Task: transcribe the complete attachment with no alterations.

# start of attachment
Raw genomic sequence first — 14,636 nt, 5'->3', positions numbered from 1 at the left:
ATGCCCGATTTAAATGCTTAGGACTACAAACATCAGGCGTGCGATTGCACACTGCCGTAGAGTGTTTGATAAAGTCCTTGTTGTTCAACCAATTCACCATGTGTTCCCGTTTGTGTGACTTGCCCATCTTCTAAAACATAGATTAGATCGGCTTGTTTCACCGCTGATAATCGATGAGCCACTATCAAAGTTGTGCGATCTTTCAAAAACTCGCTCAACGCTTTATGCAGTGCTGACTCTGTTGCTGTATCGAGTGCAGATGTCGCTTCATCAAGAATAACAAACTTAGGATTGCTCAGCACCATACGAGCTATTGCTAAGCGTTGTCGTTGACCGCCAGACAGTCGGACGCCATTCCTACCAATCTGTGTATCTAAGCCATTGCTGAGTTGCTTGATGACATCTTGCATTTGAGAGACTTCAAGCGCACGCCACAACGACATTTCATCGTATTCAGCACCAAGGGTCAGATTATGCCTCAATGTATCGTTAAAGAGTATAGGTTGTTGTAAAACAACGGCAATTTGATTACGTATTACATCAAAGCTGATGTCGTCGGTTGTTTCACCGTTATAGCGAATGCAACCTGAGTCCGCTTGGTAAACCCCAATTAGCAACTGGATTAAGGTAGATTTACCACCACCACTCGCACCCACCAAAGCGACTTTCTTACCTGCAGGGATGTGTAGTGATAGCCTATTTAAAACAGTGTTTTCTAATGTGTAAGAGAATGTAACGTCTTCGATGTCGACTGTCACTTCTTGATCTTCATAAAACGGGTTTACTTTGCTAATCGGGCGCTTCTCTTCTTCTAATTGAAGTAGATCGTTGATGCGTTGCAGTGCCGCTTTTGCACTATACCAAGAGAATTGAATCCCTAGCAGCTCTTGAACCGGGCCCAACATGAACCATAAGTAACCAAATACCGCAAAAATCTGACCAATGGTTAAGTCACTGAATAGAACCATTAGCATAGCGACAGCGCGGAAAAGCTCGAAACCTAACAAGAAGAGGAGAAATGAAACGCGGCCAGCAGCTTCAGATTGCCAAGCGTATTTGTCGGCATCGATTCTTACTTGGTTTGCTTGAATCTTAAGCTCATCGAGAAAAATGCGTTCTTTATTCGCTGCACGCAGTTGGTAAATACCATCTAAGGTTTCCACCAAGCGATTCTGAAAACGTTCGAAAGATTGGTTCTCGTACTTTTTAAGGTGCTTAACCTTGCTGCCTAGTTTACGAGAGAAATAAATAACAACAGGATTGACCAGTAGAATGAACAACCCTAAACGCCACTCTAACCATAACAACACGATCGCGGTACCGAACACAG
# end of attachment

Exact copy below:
Raw genomic sequence first — 14,636 nt, 5'->3', positions numbered from 1 at the left:
ATGCCCGATTTAAATGCTTAGGACTACAAACATCAGGCGTGCGATTGCACACTGCCGTAGAGTGTTTGATAAAGTCCTTGTTGTTCAACCAATTCACCATGTGTTCCCGTTTGTGTGACTTGCCCATCTTCTAAAACATAGATTAGATCGGCTTGTTTCACCGCTGATAATCGATGAGCCACTATCAAAGTTGTGCGATCTTTCAAAAACTCGCTCAACGCTTTATGCAGTGCTGACTCTGTTGCTGTATCGAGTGCAGATGTCGCTTCATCAAGAATAACAAACTTAGGATTGCTCAGCACCATACGAGCTATTGCTAAGCGTTGTCGTTGACCGCCAGACAGTCGGACGCCATTCCTACCAATCTGTGTATCTAAGCCATTGCTGAGTTGCTTGATGACATCTTGCATTTGAGAGACTTCAAGCGCACGCCACAACGACATTTCATCGTATTCAGCACCAAGGGTCAGATTATGCCTCAATGTATCGTTAAAGAGTATAGGTTGTTGTAAAACAACGGCAATTTGATTACGTATTACATCAAAGCTGATGTCGTCGGTTGTTTCACCGTTATAGCGAATGCAACCTGAGTCCGCTTGGTAAACCCCAATTAGCAACTGGATTAAGGTAGATTTACCACCACCACTCGCACCCACCAAAGCGACTTTCTTACCTGCAGGGATGTGTAGTGATAGCCTATTTAAAACAGTGTTTTCTAATGTGTAAGAGAATGTAACGTCTTCGATGTCGACTGTCACTTCTTGATCTTCATAAAACGGGTTTACTTTGCTAATCGGGCGCTTCTCTTCTTCTAATTGAAGTAGATCGTTGATGCGTTGCAGTGCCGCTTTTGCACTATACCAAGAGAATTGAATCCCTAGCAGCTCTTGAACCGGGCCCAACATGAACCATAAGTAACCAAATACCGCAAAAATCTGACCAATGGTTAAGTCACTGAATAGAACCATTAGCATAGCGACAGCGCGGAAAAGCTCGAAACCTAACAAGAAGAGGAGAAATGAAACGCGGCCAGCAGCTTCAGATTGCCAAGCGTATTTGTCGGCATCGATTCTTACTTGGTTTGCTTGAATCTTAAGCTCATCGAGAAAAATGCGTTCTTTATTCGCTGCACGCAGTTGGTAAATACCATCTAAGGTTTCCACCAAGCGATTCTGAAAACGTTCGAAAGATTGGTTCTCGTACTTTTTAAGGTGCTTAACCTTGCTGCCTAGTTTACGAGAGAAATAAATAACAACAGGATTGACCAGTAGAATGAACAACCCTAAACGCCACTCTAACCATAACAACACGATCGCGGTACCGAACACAG